It would be hard to expect another league-leading, 19.5 sack season from Shaquil Barrett as he posted during his first year with the Tampa Bay Buccaneers in 2019.
Still, Barrett was frustrated with himself for an eight-sack campaign during the regular season of Tampa Bay's 2020 Super Bowl run. He posted just three sacks in the Buccaneers' first eight games, before recording another five in the second half of the season and four in the postseason.
“I think early in the year he was frustrated because he wasn’t getting a lot of sacks, but you have to understand he was getting chipped," outside linebackers coach Larry Foote explained last week.
"We had a lot of max [protection] – two-man and three-man routes. He has to figure out ways to stay after it. Sometimes pass rushers they get frustrated when the running back is over there chipping them or coming through and they’re double teaming them."
Barrett was double-teamed at nearly a league-average rate among edge rushers through the first six games of the season, according to Seth Walder of ESPN Sports Analytics. That rate was cut significantly through the end of the regular season, although interestingly, Barrett's pass rush win rate (via ESPN) dipped slightly as the year went on.
We've provided the charts for each metric, through week six and the end of the season, for clarity as exact rates were not provided.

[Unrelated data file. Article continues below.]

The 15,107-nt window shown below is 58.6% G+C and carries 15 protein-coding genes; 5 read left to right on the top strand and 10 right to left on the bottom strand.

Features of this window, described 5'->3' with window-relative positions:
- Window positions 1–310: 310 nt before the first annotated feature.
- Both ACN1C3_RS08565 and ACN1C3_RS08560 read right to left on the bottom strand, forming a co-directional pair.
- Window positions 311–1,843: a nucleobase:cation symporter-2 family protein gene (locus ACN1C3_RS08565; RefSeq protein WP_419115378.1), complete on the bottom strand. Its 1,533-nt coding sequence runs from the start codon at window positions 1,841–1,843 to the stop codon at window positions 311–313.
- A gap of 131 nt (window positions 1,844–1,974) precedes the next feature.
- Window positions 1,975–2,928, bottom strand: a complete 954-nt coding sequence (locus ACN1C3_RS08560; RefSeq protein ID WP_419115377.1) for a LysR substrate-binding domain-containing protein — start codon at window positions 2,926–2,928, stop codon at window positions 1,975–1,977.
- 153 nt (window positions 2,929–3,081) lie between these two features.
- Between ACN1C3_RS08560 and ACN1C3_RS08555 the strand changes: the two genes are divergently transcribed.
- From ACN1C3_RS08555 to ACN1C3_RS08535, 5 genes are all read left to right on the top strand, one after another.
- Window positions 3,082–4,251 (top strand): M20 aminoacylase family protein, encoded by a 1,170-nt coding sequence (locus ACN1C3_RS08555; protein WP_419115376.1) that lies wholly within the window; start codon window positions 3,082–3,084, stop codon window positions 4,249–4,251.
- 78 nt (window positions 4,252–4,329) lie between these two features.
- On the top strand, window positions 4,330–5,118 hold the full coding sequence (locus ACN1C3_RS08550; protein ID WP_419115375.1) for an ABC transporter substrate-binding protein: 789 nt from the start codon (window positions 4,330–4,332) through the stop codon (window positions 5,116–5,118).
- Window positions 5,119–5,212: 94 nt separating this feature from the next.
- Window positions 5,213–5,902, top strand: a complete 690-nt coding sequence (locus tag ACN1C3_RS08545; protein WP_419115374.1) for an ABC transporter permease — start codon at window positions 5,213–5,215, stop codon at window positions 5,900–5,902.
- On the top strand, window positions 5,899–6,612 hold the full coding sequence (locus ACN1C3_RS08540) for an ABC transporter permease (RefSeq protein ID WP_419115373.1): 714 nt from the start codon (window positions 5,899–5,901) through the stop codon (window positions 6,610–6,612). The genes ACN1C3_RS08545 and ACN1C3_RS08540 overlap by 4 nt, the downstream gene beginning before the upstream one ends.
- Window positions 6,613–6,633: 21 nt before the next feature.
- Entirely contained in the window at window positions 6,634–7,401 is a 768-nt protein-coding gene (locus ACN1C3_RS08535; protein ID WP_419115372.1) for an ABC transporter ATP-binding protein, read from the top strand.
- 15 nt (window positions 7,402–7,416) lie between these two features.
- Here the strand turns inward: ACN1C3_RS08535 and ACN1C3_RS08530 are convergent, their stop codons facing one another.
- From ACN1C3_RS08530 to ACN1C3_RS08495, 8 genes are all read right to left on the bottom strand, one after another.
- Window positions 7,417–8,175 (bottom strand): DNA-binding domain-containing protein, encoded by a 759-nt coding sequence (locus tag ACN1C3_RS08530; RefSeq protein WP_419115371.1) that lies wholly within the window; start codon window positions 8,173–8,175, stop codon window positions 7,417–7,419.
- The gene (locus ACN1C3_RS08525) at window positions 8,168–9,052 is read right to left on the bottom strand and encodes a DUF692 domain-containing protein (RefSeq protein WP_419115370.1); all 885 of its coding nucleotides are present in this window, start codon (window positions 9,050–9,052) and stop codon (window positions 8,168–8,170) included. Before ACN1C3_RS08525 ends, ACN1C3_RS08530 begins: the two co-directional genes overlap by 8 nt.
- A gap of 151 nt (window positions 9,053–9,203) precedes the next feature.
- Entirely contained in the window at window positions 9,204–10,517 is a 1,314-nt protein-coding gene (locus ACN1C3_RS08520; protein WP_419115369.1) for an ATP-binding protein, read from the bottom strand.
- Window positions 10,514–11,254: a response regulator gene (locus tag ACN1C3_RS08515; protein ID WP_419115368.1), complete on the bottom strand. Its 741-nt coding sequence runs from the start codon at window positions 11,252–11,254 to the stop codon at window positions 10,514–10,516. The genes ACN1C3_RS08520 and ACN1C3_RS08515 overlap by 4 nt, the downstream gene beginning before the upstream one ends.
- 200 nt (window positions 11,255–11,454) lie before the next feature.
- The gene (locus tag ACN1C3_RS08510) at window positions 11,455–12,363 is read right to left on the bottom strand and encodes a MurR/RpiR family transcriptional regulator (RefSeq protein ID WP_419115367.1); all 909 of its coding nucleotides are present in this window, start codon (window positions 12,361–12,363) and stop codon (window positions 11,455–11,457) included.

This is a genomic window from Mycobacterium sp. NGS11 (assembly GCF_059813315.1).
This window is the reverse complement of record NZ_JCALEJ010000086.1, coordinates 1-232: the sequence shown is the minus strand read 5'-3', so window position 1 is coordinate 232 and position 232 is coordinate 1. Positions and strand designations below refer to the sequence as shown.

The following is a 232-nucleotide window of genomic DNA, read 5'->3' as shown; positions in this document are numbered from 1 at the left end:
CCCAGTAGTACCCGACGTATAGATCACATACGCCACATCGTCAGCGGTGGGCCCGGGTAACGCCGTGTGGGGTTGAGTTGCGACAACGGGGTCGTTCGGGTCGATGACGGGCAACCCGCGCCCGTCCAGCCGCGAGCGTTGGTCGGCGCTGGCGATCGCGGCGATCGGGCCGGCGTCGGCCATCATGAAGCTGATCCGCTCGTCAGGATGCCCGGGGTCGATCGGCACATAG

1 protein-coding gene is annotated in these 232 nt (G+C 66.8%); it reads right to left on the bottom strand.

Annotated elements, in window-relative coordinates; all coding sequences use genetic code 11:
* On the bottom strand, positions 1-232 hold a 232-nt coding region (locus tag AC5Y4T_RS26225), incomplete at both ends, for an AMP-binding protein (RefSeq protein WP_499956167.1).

Pro Football Focus' record of quarterback pressures indicates that Barrett averaged 1.5 more pressures per game in the final 10 games of the season than in his first six. He posted five sacks in the latter stretch of matchups, or half a sack per game, much like his three sacks in the first six contests of the year. He went without a sack in two games before the midway point of the season before his production began to trend upwards.
Barrett's play clearly picked up as the year went on. His presence off the edge in the NFC Championship and Super Bowl, in which he recorded his four playoff sacks as well as 16 pressures, was instrumental in Tampa Bay winning a championship.
"He definitely played his better ball later in season and the playoffs than he did early," Foote said. "I’m quite sure the pandemic ... I would like to believe that might have played a part in it."
The loss of offseason activities last year amid the coronavirus pandemic can be considered a valid excuse, for Barrett and any player in football who got off to a slow start in 2020. It was an offseason unlike any other which prevented players from training at the team facility and meeting with coaches as they always had.
But when it mattered most, Barrett took his play to another level as the leading member of Tampa Bay's fearsome pass rush. The performance landed Barrett a four-year, $72 million contract extension this offseason, a year removed from playing on the franchise tag.
Now, Barrett will be expected to play like a top-tier edge rusher consistently.
"He’s making that big money now, so big money means big expectations," said Foote. "He better bring it.”